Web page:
A Methodology For Crafting Awesome Experiences

Anyone can put together a customer experience.

It really is not that hard to do.

You document a process, look for some imperfections to work out (if you don’t find any that adds to the cache of the experience being “well built”), create documentation as to what should happen at what time.

C’est fini.  An experience is born.

Of course, that is a bad experience.  I don’t even have to see what the final product is, I know it is bad.  I have crafted  sufficient experiences to tell you.  That – is a bad experience.

Want to do it right? Well, that takes a significant amount more.

I am going to take the crafting to good experiences, cut it into smaller portions, and give you some guidelines in seven episodes.

Here is episode one – the 100,000 foot view of crafting awesome experiences.

To craft an Awesome Experience you have to use a methodology.  A methodology will ensure that you stick to best practices, that you do the parts you don’t want to do, and that you (at the very least) use a checklist to ensure you followed all the steps.

There are four parts to my methodology:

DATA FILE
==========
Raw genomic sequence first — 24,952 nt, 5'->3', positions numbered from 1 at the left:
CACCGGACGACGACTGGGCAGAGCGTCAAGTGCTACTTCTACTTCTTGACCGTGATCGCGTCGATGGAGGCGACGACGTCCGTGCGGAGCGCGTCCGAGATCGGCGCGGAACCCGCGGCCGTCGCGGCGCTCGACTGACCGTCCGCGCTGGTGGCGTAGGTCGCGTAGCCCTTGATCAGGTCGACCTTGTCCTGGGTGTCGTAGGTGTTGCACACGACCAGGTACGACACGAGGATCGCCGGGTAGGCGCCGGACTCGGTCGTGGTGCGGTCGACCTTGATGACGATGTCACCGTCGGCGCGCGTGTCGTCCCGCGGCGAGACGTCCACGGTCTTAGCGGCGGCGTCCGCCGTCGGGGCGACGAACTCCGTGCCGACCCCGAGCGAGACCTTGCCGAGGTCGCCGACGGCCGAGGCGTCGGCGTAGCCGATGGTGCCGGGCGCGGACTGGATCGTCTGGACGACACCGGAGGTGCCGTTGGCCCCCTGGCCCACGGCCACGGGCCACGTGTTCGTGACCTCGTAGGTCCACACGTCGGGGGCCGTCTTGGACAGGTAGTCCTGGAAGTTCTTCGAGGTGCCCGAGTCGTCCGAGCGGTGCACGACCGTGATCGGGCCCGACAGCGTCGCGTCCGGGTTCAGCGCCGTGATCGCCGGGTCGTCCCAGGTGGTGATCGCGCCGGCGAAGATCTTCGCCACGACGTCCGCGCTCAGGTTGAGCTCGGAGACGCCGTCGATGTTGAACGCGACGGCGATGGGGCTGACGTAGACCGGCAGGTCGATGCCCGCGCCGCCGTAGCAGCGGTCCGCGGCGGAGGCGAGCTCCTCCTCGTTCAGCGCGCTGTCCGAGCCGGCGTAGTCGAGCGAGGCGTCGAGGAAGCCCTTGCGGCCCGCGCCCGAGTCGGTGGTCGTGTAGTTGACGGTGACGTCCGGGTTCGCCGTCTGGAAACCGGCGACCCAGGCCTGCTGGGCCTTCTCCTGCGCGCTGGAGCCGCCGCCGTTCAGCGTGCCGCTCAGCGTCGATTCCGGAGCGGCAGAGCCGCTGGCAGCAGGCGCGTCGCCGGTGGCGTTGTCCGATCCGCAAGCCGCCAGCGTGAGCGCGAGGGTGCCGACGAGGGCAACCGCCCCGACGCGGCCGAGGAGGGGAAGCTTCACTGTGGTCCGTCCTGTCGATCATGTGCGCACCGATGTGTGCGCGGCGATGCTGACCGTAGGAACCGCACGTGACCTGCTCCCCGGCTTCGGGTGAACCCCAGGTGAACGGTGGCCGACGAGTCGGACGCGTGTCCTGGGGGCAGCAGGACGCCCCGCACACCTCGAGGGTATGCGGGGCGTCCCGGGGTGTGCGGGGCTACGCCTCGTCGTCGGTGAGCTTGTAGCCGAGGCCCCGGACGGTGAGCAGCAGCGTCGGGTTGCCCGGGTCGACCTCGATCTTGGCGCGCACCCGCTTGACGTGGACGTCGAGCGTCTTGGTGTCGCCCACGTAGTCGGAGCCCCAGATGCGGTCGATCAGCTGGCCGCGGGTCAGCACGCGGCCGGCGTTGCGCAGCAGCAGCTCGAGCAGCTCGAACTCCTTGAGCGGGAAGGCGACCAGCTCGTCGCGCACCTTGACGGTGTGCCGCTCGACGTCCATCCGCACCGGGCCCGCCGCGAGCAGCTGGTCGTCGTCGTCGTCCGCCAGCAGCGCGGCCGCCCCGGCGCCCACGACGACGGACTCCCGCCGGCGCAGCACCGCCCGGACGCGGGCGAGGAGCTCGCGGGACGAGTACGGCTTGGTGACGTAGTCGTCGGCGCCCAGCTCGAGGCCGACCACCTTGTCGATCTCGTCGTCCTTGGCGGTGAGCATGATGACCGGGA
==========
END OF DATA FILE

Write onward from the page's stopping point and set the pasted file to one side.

design – crafting the experience in paper.  determining what the experience will look like when it is done
validate – bringing it to the customer for input.  if we want them to use it, it better be what they need and want.
implement – bring the documentation to real life. there is so much more than you think – pilots, tests and more
measure – you will measure with metrics and data specific to the crafted experience and nothing else.

Needless to say, I hope, is that the methodology relies on iteration.  There is no end to experience management, it is a lifelong journey with milestones along the way.

There are two more sine-qua-non elements for this methodology.

First, we need an index that stretches across the entire methodology.  Something that relies on smaller measured elements but also brings it all together into a single metric that is easy to see in a dashboard, analyze, slice-and-dice and make meaningful.

Second, all this has to happen within a framework.  You cannot do this on a stand-alone model without further integration into the rest of the organization.  And you certainly won’t do this on a silo-mode, channel-by-channel.  I won’t let you.  Too painful.  Either in a multichannel model or nothing.

So, what do you say – are you with me for the next few weeks to explore the other six posts?